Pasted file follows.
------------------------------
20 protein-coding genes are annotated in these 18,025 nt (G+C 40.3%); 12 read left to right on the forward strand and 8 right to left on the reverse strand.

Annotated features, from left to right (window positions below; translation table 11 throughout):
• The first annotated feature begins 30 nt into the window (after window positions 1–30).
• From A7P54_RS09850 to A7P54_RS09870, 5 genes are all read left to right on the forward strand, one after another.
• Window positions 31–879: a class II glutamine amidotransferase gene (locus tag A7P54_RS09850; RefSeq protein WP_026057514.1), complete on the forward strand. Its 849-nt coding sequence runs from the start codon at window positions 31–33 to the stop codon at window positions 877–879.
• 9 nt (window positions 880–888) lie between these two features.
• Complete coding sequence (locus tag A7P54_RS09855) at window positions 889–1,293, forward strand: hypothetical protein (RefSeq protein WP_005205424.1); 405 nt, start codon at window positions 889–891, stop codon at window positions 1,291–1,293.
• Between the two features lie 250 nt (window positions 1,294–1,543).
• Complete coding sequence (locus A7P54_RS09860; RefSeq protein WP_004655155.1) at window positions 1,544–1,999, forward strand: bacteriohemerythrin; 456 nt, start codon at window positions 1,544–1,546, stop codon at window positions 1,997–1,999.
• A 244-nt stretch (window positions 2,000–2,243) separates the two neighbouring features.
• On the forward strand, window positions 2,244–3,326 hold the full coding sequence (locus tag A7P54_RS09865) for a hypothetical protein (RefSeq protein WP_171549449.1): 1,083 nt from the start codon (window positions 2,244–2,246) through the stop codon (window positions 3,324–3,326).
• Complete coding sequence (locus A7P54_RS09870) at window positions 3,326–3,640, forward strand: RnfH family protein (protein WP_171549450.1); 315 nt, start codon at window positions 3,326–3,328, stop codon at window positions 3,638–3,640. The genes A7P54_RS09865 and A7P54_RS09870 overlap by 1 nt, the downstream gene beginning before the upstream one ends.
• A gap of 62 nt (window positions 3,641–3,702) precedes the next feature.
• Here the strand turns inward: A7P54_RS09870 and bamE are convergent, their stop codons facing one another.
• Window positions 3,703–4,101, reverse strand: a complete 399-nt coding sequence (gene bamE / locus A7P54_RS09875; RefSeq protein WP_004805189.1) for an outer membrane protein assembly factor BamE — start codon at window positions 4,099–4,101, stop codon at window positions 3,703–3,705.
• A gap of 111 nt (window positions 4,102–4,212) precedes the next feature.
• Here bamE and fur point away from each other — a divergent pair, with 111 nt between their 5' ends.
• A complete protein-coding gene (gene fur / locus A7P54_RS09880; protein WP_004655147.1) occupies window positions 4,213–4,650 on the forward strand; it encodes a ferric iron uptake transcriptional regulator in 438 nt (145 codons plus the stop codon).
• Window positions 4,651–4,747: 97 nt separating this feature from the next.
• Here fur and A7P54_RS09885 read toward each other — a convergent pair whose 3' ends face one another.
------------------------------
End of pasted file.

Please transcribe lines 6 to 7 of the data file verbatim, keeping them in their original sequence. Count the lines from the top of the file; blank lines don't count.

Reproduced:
• 9 nt (window positions 880–888) lie between these two features.
• Complete coding sequence (locus tag A7P54_RS09855) at window positions 889–1,293, forward strand: hypothetical protein (RefSeq protein WP_005205424.1); 405 nt, start codon at window positions 889–891, stop codon at window positions 1,291–1,293.